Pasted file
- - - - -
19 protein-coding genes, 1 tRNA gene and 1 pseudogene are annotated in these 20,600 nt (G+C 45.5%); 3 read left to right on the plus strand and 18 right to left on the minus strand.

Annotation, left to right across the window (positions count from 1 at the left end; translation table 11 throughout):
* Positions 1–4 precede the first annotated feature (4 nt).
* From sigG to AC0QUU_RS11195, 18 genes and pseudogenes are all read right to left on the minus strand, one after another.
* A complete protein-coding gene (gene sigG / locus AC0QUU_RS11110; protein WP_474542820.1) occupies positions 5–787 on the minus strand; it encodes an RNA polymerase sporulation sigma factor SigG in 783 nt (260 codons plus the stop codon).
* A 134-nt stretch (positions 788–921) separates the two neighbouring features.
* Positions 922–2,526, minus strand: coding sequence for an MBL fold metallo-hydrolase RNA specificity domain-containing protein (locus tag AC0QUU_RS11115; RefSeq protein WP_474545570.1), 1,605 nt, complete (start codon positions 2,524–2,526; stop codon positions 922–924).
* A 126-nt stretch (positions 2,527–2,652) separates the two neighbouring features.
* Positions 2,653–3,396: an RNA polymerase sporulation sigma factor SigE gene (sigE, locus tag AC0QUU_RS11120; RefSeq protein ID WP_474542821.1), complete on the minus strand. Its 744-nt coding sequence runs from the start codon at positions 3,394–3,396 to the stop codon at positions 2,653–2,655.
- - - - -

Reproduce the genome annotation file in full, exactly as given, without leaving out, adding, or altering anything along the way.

19 protein-coding genes, 1 tRNA gene and 1 pseudogene are annotated in these 20,600 nt (G+C 45.5%); 3 read left to right on the plus strand and 18 right to left on the minus strand.

Annotation, left to right across the window (positions count from 1 at the left end; translation table 11 throughout):
* Positions 1–4 precede the first annotated feature (4 nt).
* From sigG to AC0QUU_RS11195, 18 genes and pseudogenes are all read right to left on the minus strand, one after another.
* A complete protein-coding gene (gene sigG / locus AC0QUU_RS11110; protein WP_474542820.1) occupies positions 5–787 on the minus strand; it encodes an RNA polymerase sporulation sigma factor SigG in 783 nt (260 codons plus the stop codon).
* A 134-nt stretch (positions 788–921) separates the two neighbouring features.
* Positions 922–2,526, minus strand: coding sequence for an MBL fold metallo-hydrolase RNA specificity domain-containing protein (locus tag AC0QUU_RS11115; RefSeq protein WP_474545570.1), 1,605 nt, complete (start codon positions 2,524–2,526; stop codon positions 922–924).
* A 126-nt stretch (positions 2,527–2,652) separates the two neighbouring features.
* Positions 2,653–3,396: an RNA polymerase sporulation sigma factor SigE gene (sigE, locus tag AC0QUU_RS11120; RefSeq protein ID WP_474542821.1), complete on the minus strand. Its 744-nt coding sequence runs from the start codon at positions 3,394–3,396 to the stop codon at positions 2,653–2,655.